What is a value chain?
A ‘value chain’ concept was first formulated by Michael Porter in Competitive Advantage in 1985. In general, the value chain is the set of steps and activities a company does to transform its inputs into outputs. In highly complex business models, it is often the case that the value for the customer unlocks only at the final stage when the customer consumes the products or services. Nevertheless, all the company (or multinational group) enables this value for the customer. Therefore, the value chain is a set of activities and functions the whole business performs to make this happen.
What is a value chain analysis?
A value chain analysis is a process of analyzing and formalizing the actual value chain of the company. A value chain analysis is about understanding the economic reality of a business, how it works and creates value. It enables you to identify the real drivers of profitability within a group. In the business context, it also allows benchmarking the group’s performance against competitors, generally identifying opportunities to add or increase value. In other words, a value chain analysis tells the "value creation story" of a group: how and where economic value is created.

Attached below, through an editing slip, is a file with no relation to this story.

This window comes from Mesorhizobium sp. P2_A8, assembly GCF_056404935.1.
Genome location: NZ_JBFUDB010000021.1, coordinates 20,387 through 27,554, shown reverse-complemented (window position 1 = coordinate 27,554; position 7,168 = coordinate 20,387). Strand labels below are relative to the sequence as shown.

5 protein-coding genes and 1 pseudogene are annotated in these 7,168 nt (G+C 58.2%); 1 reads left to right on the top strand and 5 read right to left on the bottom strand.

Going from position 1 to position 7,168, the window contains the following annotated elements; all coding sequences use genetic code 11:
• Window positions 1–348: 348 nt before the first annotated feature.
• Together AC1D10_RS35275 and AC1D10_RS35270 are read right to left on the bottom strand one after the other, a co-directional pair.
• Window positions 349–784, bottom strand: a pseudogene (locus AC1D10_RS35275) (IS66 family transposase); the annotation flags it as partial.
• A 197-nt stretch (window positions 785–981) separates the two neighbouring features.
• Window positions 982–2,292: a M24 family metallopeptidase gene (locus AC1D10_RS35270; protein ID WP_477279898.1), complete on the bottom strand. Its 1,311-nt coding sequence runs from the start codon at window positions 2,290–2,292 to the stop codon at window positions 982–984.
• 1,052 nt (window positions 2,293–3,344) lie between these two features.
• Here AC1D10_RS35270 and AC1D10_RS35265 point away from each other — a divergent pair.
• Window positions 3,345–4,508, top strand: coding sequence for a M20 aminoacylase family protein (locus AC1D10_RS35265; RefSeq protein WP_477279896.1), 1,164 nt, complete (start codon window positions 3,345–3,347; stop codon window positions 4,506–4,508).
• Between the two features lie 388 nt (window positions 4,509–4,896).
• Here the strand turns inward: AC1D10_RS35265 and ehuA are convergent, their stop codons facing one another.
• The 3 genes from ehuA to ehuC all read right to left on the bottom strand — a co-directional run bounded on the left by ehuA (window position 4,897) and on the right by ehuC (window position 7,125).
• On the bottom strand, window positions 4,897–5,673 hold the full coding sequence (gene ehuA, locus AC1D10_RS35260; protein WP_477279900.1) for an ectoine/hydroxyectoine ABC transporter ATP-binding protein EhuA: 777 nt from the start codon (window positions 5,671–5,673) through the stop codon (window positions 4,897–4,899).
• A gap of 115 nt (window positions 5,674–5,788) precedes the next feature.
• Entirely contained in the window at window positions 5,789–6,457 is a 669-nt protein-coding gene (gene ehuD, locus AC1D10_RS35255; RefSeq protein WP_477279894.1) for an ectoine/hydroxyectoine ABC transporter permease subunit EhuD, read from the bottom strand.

Why is value chain analysis important in the transfer pricing context?
One of the most significant international tax reforms, the Base Erosion and Profit Shifting project, highlighted the fundamental international tax principle - transfer pricing outcomes should be aligned with value creation. In other words, the way MNEs price their intercompany transactions should lead to the “fair” distribution of profit among countries and entities creating value. Therefore, value chain analysis became a useful instrument for assessing value creation within multinational groups.
Why do companies need value chain analysis? Is it required?
In contrast to a local file, master file, or country-by-country report, the VCA is not a compliance requirement, i.e., in most countries, taxpayers are not obligated to prepare it. Nevertheless, many companies still prefer doing the VCA, and there are three main reasons for it:
- VCA helps understand the business. I.e., it is a business intelligence tool. Preparing the VCA involves looking at the company end-to-end and assessing how different parts of the business work together and contribute to the common goals.
- VCA helps articulate business models and value drivers to the tax authorities. In other words, VCA is a communication tool. In APA discussions or audits, tax authorities often want to know how the group operates and where the value is created. Presenting the VCA is usually a great way to answer most of their questions.
- Although the VCA is not explicitly required in most countries, it is a beneficial addition to the standard transfer pricing documentation package. For example, a VCA can strengthen the master file by explaining the group's business profit drivers and significant value contributions. It can also help explain the CbCR and the location of taxable profits, as well as demonstrate the profit allocation of the local entity and how it aligns with transactions in the local file.
How to prepare a value chain analysis?
In contrast to other transfer pricing documentation, the VCA is not a formalized compliance form. Therefore, there is no prescribed format or even content that has to be included in the VCA.